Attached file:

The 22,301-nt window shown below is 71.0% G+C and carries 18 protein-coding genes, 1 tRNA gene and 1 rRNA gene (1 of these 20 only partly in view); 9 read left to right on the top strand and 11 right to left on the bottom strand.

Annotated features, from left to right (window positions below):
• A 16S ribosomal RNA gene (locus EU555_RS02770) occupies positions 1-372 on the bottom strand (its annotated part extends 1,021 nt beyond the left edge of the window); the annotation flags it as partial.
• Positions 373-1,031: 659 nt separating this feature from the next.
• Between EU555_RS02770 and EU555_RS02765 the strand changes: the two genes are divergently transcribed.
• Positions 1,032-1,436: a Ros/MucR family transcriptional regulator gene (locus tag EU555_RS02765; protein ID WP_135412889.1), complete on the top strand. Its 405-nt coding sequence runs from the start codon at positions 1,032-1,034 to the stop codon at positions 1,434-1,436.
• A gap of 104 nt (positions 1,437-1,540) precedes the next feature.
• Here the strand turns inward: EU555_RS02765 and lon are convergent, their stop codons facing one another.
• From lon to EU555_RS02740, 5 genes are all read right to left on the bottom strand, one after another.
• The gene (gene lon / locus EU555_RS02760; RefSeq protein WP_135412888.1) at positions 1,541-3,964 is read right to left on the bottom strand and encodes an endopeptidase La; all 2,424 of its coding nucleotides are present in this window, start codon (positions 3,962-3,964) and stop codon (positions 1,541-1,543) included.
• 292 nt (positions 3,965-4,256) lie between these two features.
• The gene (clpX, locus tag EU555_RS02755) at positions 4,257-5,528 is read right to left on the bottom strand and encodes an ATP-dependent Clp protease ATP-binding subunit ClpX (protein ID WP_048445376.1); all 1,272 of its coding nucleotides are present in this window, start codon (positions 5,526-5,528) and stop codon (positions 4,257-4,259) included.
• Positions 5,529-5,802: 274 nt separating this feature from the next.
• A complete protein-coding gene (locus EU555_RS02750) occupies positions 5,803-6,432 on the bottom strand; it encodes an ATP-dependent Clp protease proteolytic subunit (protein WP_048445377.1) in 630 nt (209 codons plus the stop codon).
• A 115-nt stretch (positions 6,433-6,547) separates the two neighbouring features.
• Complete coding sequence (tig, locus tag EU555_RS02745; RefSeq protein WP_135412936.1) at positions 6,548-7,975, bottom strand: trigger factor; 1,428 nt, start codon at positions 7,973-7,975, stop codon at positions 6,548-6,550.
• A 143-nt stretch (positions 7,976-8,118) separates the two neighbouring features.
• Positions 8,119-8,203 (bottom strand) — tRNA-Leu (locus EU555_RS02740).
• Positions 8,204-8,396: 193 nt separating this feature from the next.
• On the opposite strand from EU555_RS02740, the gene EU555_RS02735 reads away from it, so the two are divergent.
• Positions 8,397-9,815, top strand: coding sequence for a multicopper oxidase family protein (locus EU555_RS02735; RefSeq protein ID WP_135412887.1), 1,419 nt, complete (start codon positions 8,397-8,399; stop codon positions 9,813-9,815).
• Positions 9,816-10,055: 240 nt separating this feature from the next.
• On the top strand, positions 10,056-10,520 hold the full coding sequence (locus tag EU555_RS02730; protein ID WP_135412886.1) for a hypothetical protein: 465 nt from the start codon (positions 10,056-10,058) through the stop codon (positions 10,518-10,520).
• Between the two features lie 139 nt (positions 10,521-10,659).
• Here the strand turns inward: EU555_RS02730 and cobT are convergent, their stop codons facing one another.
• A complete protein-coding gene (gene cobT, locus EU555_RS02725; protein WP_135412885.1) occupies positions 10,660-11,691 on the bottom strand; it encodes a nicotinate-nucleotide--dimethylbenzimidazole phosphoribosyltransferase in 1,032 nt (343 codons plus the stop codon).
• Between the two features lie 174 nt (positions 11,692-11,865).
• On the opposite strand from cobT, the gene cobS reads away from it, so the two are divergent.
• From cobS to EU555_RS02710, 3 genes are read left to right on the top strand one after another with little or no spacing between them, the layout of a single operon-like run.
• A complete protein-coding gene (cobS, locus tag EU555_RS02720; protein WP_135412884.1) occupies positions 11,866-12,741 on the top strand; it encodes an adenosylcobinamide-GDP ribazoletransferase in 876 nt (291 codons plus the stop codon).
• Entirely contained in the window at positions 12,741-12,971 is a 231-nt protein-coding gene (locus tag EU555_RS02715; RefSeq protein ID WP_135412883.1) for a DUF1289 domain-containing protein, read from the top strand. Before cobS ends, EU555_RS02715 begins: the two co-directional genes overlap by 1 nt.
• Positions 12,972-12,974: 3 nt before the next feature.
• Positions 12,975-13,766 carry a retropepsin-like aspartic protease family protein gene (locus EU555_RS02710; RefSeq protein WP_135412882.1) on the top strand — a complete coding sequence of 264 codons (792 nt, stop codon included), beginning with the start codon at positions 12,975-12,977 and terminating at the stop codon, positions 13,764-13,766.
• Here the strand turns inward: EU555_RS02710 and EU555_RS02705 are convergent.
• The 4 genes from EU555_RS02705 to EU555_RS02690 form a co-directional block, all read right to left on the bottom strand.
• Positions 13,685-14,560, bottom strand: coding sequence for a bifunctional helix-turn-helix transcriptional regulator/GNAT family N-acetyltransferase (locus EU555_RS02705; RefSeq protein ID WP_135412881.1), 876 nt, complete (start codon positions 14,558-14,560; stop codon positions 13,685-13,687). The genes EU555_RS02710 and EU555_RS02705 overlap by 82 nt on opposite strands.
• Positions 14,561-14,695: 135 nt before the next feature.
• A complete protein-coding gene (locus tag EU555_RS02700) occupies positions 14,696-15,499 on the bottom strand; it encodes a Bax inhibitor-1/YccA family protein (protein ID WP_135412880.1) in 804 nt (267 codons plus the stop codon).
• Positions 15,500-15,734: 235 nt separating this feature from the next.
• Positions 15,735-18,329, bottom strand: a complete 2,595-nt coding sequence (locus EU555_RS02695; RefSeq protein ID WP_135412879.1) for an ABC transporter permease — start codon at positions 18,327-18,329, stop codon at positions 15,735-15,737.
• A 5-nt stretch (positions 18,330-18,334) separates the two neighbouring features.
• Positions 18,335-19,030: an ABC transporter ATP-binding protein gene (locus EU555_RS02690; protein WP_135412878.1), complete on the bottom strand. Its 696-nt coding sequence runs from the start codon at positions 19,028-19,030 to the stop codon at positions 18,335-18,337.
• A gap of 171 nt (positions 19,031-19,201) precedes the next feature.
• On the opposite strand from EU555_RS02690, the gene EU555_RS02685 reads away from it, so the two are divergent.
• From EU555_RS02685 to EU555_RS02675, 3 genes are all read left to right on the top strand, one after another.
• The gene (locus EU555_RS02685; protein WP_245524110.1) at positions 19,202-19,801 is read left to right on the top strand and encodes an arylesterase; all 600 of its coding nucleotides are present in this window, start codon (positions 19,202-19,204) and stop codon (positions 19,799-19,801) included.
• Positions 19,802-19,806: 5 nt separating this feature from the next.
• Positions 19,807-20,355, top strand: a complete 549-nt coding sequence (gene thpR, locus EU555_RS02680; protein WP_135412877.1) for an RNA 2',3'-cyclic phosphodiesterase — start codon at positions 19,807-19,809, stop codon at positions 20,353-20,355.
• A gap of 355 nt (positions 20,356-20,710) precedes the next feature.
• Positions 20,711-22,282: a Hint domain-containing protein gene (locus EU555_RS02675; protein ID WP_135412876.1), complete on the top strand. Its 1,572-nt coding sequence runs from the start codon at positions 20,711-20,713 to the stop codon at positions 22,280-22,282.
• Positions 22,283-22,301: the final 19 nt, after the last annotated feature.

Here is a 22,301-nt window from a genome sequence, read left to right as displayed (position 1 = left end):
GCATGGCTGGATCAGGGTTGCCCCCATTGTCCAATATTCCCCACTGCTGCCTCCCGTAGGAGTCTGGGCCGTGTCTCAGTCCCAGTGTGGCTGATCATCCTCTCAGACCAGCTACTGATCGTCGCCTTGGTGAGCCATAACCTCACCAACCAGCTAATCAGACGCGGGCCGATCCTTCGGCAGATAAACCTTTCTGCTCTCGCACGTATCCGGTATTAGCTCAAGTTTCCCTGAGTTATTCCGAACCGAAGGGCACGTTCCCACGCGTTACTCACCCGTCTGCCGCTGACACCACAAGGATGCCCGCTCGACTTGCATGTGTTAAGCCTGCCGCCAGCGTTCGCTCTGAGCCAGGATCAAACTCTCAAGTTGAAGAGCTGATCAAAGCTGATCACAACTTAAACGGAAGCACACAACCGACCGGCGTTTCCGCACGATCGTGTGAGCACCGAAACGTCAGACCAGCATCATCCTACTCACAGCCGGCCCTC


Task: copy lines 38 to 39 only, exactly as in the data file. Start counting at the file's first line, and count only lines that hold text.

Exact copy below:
• A complete protein-coding gene (locus tag EU555_RS02700) occupies positions 14,696-15,499 on the bottom strand; it encodes a Bax inhibitor-1/YccA family protein (protein ID WP_135412880.1) in 804 nt (267 codons plus the stop codon).
• Positions 15,500-15,734: 235 nt separating this feature from the next.